Main Types and Symptoms of Schizophrenia
According to research from the American Addiction Centers, schizophrenia is diagnosed in an estimated 3.2 million individuals in the U.S. Although it’s considered one of the rarer mental health diseases, the symptoms of schizophrenia can present as severe in nature, resulting in patients that display:
- Paranoid delusions
- Confused thinking
- Withdrawal from society
- Strange behaviors
- Disorganized speech
- Apathy or lack of motivation
- Hallucinations or hearing voices
- Partial or total detachment from reality
Schizophrenia occurs in multiple types with differentiating symptoms, however, the Diagnostic and Statistical Manual of Mental Disorders now recognizes and classifies all five types as simply schizophrenia:
1. Childhood schizophrenia
Schizophrenia that strikes a patient in childhood, typically younger than 10 years old is considered childhood schizophrenia. This very rare type of the disease displays very extreme symptoms of hallucinations, difficulty sleeping, irritability, total withdrawal, abnormal behavior, and loss of motivation.
2. Catatonic schizophrenia
Catatonic schizophrenia, or simply catatonia, is prone to patients with existing diagnosis of depression or bipolar disorder. Patients with this type typically go through periods of extreme behavior where they are completely withdrawn and inactive (i.e., virtually no movement or speech) at one moment—and excessively active, talkative, and beyond excited at the next moment. These extremes are known as catatonic stupor vs. catatonic excitement.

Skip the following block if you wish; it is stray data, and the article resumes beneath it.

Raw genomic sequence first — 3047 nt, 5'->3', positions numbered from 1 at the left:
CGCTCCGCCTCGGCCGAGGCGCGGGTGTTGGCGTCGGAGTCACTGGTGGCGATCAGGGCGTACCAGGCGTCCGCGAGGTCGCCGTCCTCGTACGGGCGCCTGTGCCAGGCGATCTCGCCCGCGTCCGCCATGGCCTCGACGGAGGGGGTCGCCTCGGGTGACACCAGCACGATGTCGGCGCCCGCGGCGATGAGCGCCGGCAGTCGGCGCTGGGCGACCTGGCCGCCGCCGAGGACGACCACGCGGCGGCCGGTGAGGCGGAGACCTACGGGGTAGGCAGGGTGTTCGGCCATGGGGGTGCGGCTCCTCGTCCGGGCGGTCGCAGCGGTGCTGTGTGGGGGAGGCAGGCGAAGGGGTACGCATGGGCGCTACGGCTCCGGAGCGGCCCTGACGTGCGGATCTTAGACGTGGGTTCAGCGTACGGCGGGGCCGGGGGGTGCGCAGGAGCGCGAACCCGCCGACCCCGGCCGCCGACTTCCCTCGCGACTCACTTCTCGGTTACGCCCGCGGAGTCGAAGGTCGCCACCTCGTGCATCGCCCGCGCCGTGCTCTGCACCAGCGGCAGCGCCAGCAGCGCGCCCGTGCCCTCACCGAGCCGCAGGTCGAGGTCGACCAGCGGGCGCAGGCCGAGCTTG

3. Schizoaffective disorder
Schizoaffective disorder describes a form of schizophrenia patient that experiences both psychotic and mood-based symptoms at the same time. According to mental health experts, a patient diagnosed with schizoaffective disorder experiences depression and mania (mood-based symptoms) as well as delusions and hallucinations (psychosis) together for roughly the same amount of time.
4. Paranoid schizophrenia
Deemed the most prevalent form of schizophrenia, paranoid schizophrenics are exactly that paranoid, and they display delusionally protective behaviours even towards long term, well meaning friends and family who they mistakenly view as threats. Paranoid schizophrenics are often overtaken by false beliefs and delusions that others are trying to harm them or their loved ones.
5. Hebephrenic schizophrenia
Also known as disorganized schizophrenia, patients diagnosed with this form of the disease often display an illogical and unorganized series of thoughts and behaviors. They may speak incoherently, seem disorganized or lost when performing routine daily tasks (i.e., shopping, cooking meals, etc.) which can cause them to become extremely frustrated and sometimes angry.